Under the gleam of every jewel hides a fascinating story, according to Carol Woolton, who has seen more precious stones than most.
Former jewellery editor at Tatler and current contributing jewellery director at Vogue, Woolton is a historian and expert who has written several books about jewellery and can trace its rough-hewn origins from before antiquity to the sleek, contemporary styles that we see adorn the rich and famous in the present day.
Her podcast, If Jewels Could Talk, With Carol Woolton, explores every glittering facet of the subject, explaining why jewellery is much more than an easy way to put a finishing touch on a fancy outfit.
In one episode called Superstitious Gems, Woolton speaks to Dr Jeffrey Post, mineralogist and curator of gems and minerals at the Smithsonian National Museum of Natural History (home to the infamous Hope Diamond) about why people believed that amulets could protect against evil spells, and how some precious jewels have ended up with bad reputations and are considered cursed.
In other episodes, Woolton explores how jewellery can signify power, revealing how influential women such as the First Ladies of France and the US use jewellery to send subtle but powerful messages to the public and foreign dignitaries.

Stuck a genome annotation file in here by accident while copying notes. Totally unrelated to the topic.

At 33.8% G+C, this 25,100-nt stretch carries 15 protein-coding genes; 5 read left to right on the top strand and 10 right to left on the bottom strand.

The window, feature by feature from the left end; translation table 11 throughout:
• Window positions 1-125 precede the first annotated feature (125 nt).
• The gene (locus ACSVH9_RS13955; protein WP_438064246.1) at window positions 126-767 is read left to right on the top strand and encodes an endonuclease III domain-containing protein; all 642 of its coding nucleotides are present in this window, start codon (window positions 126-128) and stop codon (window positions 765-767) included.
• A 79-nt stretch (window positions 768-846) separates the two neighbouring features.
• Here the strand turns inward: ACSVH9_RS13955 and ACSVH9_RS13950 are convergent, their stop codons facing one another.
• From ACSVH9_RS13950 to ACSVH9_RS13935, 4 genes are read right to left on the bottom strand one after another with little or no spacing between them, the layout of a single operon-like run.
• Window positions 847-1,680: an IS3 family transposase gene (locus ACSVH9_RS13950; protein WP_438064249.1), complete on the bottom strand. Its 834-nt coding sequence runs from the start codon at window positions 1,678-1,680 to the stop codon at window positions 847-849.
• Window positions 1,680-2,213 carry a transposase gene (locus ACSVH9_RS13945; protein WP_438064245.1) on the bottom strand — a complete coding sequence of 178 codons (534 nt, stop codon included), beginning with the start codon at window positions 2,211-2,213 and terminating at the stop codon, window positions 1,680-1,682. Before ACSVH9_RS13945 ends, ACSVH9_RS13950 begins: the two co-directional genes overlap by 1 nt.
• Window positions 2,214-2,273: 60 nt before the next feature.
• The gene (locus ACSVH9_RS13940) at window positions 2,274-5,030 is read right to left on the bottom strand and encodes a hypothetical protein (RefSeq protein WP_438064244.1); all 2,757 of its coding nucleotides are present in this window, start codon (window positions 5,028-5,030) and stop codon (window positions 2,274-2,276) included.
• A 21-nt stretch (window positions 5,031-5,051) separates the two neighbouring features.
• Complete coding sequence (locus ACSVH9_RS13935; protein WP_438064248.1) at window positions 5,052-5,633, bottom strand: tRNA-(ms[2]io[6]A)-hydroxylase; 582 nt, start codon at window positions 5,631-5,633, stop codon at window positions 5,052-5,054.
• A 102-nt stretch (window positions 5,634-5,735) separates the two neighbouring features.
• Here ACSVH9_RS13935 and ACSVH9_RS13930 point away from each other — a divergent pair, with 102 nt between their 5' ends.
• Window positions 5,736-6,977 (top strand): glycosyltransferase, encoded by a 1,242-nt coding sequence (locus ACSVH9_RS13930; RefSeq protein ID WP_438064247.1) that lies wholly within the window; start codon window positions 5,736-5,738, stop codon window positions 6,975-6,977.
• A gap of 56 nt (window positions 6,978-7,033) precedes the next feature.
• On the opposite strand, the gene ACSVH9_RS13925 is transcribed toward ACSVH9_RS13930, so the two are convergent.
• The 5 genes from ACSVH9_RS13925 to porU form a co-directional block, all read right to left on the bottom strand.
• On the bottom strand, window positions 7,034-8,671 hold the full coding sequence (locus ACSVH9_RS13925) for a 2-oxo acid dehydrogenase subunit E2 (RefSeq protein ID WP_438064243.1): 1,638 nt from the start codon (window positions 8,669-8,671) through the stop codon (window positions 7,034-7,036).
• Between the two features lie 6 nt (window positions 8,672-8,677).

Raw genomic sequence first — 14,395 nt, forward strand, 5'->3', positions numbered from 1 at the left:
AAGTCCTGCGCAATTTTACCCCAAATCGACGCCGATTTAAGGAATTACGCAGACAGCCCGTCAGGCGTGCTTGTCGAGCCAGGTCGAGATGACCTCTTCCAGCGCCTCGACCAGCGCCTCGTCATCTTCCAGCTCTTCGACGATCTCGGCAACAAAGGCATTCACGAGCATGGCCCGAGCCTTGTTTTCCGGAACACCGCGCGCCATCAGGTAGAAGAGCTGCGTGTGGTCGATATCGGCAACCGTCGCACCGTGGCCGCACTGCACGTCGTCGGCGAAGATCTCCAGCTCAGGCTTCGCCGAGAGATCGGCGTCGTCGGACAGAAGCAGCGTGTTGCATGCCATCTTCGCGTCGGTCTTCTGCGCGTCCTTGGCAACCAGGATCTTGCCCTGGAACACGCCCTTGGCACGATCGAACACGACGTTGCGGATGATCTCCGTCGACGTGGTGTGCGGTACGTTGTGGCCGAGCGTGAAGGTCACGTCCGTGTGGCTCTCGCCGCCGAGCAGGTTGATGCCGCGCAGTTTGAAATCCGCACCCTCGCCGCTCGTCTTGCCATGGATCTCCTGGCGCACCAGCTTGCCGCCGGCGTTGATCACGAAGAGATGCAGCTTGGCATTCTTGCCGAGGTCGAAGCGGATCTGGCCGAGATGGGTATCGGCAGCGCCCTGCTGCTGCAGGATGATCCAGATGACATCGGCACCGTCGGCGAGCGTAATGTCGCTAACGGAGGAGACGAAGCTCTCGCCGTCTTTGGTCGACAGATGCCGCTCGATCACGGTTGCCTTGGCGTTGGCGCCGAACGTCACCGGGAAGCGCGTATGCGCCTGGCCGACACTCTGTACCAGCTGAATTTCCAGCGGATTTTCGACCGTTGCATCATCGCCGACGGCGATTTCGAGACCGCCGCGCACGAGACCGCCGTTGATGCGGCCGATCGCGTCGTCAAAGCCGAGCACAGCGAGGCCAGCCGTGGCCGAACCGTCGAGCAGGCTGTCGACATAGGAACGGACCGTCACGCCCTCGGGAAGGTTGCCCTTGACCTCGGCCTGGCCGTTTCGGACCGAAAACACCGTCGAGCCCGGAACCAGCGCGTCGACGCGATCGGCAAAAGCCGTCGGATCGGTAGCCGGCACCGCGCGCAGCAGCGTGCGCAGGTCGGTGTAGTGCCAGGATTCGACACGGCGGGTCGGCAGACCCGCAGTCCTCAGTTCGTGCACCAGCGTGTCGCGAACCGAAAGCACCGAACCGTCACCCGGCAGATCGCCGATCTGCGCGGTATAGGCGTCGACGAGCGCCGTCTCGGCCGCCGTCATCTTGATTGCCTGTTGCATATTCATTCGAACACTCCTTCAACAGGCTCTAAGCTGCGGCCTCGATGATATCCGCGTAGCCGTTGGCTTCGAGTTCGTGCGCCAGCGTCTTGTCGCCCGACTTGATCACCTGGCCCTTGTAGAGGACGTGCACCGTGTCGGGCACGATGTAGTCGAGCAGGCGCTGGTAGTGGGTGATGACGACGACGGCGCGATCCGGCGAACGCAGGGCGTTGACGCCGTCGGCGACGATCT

She also speaks with historian Kate Williams about the jewellery collection of Mary, Queen of Scots, who had a talisman made from a slice of “unicorn horn” which was set in gold and intended to protect her from ill health in her later years.
Woolton said: “Jewels are the starting point to discuss past eras, romance, lost fortunes, revolution, precious stones and personal histories. I never met a stone or jewel that didn’t have something to say.”
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